The Blizzard of the Boardman Tasker
There’s a blizzard blowing. It comes around every year, during the short, sharp days of November when the Lake District town of Kendal becomes the centre of the mountaineering universe. The blizzard blows through a different group of people every year – the authors caught in the icy blast of failure that comes with the announcement of the Boardman Tasker Award for Mountain Literature.
Pete Thexton, whose story is a chapter in Brian Hall's new book, High Risk.
Entering a book competition is a risky business. However amazing you think your book is, the odds are you won’t win. You don’t know what the three judges’ criteria are. You don’t know their tastes: what they like, what they dislike, what edifices they lean against, what currents they flow with. While one judge might seek an entry’s relevance to the Award’s mountaineering roots, another might favour literary merit. It’s then up to the third judge, who might be looking for something else altogether, to cast the deciding vote. Usually, this results in one winner. But not this year.
As usual, the competition was tight, with submissions from previous winners, a couple of former BT Award judges, and several internationally renowned authors. For the fourth time in thirty years, the prize was awarded to two authors: Brian Hall for High Risk – Climbing to extinction; and former competition judge, Helen Mort, for Line Above the Sky – A story of mountains and motherhood. While sharing the prize doubles the odds of winning, most still don’t win. Instead, they feel the sting of the storm.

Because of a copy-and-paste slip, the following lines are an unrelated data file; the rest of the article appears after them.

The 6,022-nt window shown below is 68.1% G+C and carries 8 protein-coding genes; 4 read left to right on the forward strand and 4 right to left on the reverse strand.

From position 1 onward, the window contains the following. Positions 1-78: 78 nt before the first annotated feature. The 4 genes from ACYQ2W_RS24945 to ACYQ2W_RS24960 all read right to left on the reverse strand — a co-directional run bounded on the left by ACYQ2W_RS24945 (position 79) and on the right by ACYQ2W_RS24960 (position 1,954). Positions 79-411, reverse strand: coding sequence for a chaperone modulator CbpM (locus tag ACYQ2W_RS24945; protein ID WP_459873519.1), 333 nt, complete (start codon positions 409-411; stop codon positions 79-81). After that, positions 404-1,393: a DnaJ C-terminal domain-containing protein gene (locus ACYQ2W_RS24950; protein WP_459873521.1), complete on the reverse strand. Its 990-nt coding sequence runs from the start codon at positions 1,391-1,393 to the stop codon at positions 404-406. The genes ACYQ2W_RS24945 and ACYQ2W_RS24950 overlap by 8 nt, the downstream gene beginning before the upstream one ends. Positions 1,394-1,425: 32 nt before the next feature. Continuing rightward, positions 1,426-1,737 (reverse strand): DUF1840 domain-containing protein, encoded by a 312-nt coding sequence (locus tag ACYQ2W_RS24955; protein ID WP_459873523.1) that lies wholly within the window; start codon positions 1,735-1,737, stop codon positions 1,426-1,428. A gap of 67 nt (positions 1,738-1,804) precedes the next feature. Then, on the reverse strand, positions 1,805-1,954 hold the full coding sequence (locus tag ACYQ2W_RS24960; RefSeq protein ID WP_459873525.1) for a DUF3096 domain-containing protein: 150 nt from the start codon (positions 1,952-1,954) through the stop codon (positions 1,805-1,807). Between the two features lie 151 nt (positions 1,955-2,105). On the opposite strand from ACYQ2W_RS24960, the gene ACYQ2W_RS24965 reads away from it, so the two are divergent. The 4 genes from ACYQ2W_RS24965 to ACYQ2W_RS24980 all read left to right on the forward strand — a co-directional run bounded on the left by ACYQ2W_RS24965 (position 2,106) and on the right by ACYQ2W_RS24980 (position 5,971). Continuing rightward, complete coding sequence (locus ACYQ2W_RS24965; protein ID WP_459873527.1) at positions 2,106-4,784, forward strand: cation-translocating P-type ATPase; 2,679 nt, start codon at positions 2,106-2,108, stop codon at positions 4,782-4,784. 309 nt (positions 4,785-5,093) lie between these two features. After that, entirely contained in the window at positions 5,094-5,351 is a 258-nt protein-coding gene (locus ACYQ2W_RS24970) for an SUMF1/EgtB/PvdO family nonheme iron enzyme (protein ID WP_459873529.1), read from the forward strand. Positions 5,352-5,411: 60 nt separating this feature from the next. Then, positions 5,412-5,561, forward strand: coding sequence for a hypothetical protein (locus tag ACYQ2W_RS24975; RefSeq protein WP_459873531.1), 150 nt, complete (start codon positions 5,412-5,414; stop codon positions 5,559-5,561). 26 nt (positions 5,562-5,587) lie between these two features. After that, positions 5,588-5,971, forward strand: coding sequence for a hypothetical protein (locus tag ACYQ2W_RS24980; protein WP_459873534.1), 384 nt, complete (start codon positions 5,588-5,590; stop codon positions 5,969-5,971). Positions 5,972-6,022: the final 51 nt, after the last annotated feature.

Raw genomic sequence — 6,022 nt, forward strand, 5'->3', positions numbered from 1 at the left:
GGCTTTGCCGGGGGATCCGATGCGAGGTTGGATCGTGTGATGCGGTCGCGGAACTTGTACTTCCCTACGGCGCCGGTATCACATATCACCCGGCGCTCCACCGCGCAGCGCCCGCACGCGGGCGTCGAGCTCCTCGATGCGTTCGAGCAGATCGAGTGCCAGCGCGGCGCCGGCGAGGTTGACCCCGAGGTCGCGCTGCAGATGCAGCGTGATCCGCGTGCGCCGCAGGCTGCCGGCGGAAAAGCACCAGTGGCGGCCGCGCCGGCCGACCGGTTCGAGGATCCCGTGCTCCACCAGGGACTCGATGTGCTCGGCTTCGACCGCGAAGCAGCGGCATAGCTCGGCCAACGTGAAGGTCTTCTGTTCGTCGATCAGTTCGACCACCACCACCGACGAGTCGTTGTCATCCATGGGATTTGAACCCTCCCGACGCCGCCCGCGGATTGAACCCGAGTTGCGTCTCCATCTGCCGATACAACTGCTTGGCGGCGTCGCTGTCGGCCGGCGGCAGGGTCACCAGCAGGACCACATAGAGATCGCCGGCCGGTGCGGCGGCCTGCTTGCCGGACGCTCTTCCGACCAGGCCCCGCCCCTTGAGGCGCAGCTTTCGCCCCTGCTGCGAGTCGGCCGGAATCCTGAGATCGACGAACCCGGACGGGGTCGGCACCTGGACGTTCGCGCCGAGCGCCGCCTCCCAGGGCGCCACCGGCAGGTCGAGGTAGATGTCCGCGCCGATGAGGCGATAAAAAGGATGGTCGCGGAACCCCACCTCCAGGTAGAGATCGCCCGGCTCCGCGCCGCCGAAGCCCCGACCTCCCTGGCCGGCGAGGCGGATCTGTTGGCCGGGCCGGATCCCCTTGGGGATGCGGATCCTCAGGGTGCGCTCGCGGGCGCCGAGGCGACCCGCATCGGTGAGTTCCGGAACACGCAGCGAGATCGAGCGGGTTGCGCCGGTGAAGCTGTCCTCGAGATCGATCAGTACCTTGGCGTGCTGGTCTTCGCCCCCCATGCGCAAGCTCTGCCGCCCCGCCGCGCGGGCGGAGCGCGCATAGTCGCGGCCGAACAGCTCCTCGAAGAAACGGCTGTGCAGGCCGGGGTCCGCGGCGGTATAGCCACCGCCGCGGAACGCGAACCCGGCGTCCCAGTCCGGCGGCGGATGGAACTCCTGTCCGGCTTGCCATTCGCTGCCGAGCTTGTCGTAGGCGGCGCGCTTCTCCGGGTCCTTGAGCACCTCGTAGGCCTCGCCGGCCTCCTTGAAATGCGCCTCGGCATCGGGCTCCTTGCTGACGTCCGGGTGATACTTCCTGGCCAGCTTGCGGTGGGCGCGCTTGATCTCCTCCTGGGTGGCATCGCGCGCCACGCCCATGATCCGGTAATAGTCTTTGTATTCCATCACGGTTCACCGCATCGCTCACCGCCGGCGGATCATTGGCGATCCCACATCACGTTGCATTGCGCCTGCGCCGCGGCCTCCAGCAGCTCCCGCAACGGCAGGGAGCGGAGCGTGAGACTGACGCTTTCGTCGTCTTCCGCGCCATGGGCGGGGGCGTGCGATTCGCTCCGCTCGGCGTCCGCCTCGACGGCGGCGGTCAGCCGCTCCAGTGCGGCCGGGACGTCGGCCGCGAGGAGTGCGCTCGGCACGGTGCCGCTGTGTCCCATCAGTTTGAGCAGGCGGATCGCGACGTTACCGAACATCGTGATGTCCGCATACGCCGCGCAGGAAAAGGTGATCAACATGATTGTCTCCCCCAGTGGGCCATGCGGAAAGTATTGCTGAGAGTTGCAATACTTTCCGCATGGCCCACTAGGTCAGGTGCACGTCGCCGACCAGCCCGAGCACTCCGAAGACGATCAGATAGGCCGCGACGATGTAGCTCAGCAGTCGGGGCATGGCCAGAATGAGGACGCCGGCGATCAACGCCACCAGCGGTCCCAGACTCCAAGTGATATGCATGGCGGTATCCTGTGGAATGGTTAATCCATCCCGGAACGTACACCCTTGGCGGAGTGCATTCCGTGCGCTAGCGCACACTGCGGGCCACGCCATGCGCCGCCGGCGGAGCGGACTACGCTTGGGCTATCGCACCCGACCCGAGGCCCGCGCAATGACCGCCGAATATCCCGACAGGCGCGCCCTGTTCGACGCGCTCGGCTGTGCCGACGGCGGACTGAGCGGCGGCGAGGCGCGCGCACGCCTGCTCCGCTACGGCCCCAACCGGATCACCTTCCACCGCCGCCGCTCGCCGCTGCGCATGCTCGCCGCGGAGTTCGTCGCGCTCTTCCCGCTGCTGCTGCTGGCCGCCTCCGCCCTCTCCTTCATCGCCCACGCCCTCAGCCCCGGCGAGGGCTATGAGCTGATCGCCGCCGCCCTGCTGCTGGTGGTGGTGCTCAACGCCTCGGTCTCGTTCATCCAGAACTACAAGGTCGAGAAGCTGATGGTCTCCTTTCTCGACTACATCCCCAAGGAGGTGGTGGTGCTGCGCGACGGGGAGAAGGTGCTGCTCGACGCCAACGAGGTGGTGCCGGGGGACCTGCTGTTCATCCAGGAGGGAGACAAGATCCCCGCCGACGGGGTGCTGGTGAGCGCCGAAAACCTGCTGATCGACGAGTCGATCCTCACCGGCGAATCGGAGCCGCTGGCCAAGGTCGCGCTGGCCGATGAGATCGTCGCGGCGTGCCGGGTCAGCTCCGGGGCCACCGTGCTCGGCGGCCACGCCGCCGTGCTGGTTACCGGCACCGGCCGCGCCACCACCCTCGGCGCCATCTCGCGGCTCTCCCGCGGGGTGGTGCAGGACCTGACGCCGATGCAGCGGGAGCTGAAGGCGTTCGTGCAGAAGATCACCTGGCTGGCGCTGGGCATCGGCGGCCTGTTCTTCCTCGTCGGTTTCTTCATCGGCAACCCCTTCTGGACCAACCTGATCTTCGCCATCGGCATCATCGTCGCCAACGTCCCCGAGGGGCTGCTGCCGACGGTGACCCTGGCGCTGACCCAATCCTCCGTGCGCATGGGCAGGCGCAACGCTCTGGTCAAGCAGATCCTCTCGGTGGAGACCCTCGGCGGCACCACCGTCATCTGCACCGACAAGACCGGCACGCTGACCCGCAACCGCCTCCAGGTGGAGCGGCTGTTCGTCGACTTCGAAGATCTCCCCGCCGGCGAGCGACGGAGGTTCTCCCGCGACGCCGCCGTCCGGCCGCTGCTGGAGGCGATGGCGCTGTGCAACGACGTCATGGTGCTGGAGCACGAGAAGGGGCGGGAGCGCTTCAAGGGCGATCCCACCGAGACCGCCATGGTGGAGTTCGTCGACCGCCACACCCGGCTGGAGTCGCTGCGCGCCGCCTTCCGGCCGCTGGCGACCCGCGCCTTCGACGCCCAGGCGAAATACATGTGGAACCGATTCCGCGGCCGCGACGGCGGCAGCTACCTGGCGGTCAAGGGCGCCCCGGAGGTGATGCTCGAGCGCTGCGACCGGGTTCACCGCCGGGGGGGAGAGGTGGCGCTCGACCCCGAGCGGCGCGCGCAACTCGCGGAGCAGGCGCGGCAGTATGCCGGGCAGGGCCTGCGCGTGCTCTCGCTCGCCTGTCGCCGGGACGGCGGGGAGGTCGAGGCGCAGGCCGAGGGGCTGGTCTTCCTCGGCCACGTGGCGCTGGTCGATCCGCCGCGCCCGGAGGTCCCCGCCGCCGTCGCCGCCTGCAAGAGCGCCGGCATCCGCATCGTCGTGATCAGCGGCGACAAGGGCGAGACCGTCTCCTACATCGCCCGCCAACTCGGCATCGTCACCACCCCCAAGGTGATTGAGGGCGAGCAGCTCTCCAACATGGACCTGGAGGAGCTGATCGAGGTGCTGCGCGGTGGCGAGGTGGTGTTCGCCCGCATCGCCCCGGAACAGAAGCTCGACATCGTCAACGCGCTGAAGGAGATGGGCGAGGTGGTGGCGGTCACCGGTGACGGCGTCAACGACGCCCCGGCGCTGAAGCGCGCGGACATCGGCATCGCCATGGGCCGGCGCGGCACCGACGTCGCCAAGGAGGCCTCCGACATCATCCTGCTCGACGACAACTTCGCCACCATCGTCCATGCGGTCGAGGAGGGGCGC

Of course, you can’t win it if you’re not in it. Neither can you climb a mountain if you don’t give it a go. But on a mountain you have more say over whether you succeed or fail than you do over winning a book competition. The weather might be fickle, the conditions instable, your fitness in question, but the decision whether to keep going or turn back is yours and yours alone. Just as it was for Peter Boardman and Joe Tasker when, in 1982, they climbed into their final blizzard.
This year, thirty-five authors felt the blizzard of Boardman Tasker Award failure. Most felt it when the shortlist was announced; the remaining four were flung headlong into it when the two winners were called up from their table of hopeful shortlisted authors. The losers would have smiled with gritted teeth into the blizzard, trying to be gracious, trying to hide their disappointment. They would have felt its icy blast. Unlike the one that did for Pete and Joe on the unclimbed NE Ridge of Everest, it’s not fatal. But believe me, it hurts.
I congratulate Brian Hall and Helen Mort on their shared Boardman Tasker win. Brian’s book, which includes the loss of his titular friends, Pete and Joe, couldn’t be more relevant. And Helen’s book, crafted by her poet’s precision nib, couldn’t be more literary. But mostly, I’d like to bring the thirty-five disappointed authors in from the cruel blast of the blizzard and huddle together in a warm tent on the side of a mountain that we might yet climb.